Modi to meet Trump in no-frills visit

Prime Minister Narendra Modi   | Photo Credit: AP

Prime Minister Narendra Modi will visit the US to meet President Donald Trump, their first interaction, on June 26th, the government announced today, for what is being described as a “no-frills” business-only visit aimed at breaking the ice, and building a relationship between the two leaders.

Announcing the Prime Minister’s travel dates on June 25-26, that have been the subject of speculation for several months since President Trump first invited PM Modi over the telephone in January, the Ministry of External Affairs said their discussions will “provide a new direction for deeper bilateral engagement on issues of mutual interest and consolidation of [the] multi-dimensional strategic partnership between India and the US.”

PM Modi and President Trump are scheduled to meet on June 26th morning, in a delegation level format followed by a one-on-one interaction between the two leaders. “A lot will depend on how the one-on-one meeting goes. It is highly possible that there will be a meeting of minds,” a source in Washington who is familiar with the preparations for the visit told The Hindu.

While both sides have indicated possible talks on closer defence cooperation, counter-terror cooperation and the situation in Afghanistan as well as India’s concerns on visa restrictions and US concerns over trade tariffs and intellectual property, sources familiar with the thinking on both sides say this meeting will be more exploratory in nature than guided by “a defined agenda or targets”. The two leaders have spoken over the telephone on three occasions in the past few months, but this will be their first chat after President Trump pulled out of the Paris Climate Change accord, blaming India and China for an “unfair deal”.

This will be PM Modi’s fifth and shortest bilateral visit to the United States since 2014, although he did make a 2-day trip to attend the multilateral Nuclear Security Summit in March 2016. An earlier plan to travel to Houston to hold a diaspora event was also shelved last month over concerns it could shift the focus from importance of the Trump-Modi bilateral, sources said, indicating the PM could consider a longer visit later this year.

“It is going to be a no-frills visit confined only to Washington DC,” an official involved in planning the visit told The Hindu, adding that there would probably be a small interaction with the Indian diaspora and business leaders in the US capital, expected to be hosted by Indian Ambassador Navtej Sarna.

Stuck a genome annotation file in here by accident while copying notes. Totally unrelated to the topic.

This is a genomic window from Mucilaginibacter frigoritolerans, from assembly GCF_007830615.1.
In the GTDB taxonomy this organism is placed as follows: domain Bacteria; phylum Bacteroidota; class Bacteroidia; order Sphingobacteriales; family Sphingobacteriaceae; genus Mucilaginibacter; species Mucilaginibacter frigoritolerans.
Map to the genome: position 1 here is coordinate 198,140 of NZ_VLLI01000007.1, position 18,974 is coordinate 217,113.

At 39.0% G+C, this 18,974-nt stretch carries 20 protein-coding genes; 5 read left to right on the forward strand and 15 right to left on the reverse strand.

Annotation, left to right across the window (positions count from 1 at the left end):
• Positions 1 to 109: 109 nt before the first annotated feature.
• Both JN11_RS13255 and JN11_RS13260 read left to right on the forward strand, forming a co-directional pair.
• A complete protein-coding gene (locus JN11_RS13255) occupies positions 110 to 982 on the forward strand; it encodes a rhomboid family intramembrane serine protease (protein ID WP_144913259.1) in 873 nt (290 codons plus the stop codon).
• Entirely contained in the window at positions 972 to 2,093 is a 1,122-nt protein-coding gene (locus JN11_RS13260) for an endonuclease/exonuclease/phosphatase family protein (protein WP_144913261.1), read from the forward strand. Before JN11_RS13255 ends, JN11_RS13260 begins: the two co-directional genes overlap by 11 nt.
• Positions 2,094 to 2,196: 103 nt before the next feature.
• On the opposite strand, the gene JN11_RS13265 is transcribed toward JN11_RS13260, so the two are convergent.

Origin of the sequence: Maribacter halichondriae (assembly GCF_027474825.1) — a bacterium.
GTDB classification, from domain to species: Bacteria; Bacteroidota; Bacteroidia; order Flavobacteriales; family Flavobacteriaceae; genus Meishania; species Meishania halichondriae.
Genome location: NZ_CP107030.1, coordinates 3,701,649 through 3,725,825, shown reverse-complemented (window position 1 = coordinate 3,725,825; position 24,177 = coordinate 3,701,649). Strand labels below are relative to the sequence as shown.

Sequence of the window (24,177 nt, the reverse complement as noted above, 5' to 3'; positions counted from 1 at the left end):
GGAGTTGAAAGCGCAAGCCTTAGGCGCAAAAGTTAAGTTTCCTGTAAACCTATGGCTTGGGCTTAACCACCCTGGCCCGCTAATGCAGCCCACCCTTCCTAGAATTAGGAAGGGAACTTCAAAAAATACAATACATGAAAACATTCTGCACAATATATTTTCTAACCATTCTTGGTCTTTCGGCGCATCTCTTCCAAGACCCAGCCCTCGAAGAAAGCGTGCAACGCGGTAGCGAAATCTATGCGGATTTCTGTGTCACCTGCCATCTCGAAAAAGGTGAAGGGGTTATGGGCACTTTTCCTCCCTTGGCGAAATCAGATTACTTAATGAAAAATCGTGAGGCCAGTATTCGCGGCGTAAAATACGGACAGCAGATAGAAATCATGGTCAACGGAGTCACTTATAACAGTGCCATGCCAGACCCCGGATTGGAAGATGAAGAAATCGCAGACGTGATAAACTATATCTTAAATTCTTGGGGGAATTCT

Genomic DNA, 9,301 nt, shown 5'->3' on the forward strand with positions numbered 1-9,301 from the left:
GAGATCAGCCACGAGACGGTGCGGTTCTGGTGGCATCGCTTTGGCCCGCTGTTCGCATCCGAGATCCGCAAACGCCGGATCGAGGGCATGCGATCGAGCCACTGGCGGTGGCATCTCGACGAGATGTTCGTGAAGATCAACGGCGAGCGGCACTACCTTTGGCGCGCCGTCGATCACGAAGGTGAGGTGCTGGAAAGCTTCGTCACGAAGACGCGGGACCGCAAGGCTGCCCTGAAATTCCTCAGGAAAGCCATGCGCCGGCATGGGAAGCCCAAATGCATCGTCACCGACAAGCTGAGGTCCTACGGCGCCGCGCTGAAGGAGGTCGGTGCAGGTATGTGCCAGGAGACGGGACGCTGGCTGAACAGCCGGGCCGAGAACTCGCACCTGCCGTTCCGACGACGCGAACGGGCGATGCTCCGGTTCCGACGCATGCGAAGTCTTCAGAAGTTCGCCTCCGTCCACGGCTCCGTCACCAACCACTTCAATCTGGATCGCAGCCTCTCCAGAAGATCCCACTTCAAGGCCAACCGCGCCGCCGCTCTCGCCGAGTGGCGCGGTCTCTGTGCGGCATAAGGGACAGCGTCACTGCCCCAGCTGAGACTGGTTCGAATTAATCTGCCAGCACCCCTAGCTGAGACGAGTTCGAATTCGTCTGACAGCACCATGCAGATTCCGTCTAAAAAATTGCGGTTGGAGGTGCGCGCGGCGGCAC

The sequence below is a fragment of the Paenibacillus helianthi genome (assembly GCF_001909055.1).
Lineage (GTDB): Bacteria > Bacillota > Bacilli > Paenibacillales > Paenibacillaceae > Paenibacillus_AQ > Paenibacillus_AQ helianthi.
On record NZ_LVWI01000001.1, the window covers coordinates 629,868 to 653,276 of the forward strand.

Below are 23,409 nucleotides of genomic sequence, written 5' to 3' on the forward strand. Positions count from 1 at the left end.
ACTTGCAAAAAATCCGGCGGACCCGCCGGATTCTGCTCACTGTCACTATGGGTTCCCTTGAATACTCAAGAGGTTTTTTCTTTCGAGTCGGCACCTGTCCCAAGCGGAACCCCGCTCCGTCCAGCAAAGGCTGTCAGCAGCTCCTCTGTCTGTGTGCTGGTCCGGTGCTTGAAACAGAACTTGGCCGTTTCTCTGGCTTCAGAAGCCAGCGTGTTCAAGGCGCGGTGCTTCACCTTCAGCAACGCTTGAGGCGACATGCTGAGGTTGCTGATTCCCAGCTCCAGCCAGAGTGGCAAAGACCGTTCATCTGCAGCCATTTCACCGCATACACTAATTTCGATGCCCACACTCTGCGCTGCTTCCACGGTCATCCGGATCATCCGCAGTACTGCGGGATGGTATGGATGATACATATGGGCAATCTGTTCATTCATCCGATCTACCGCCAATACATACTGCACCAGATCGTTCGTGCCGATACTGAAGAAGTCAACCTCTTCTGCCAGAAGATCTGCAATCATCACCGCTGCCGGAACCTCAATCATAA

The one-on-one between the two leaders will be significant because there are hardly any ‘India-specialists’ or a defined ‘India-policy’ in the US administration yet. Apart from US NSA HR McMaster, and Lisa Curtis, senior director for South and Central Asia at the National Security Council who visited India on their trip to Afghanistan and Pakistan, no other senior official has been to Delhi yet. The White House has not named an ambassador to India either, although Kenneth I. Juster, Deputy Assistant to the President for International Economic Affairs at the White House is considered to be the frontrunner for the post. It would take any nominee a few months after that announcement, to be confirmed by the US Congress, officials said.

Mr. Trump and Mr. Modi have a significant overlap of views on ‘Islamist terrorism’ are expected to explore closer cooperation on Afghanistan and ISIS, sources said. However, the larger concerns will be over business ties, where Mr. Trump’s avowed slogan of “America First” could clash with PM Modi’s “Make in India” project, as both leaders are tasked with creating more jobs in their own countries.

“Developing personal relationship between both is very important. President Trump is targeted on fulfilling his campaign promises. It will be pertinent for both leaders' advisors to identify synergies in those areas which furthers both nations interest,” said Puneet Ahluwalia, a Republican consultant who served on Mr. Trump’s Asian Pacific Islander Advisory Committee.

This article is closed for comments.
Please Email the Editor

Printable version | Jan 24, 2021 6:13:41 AM |

Next Story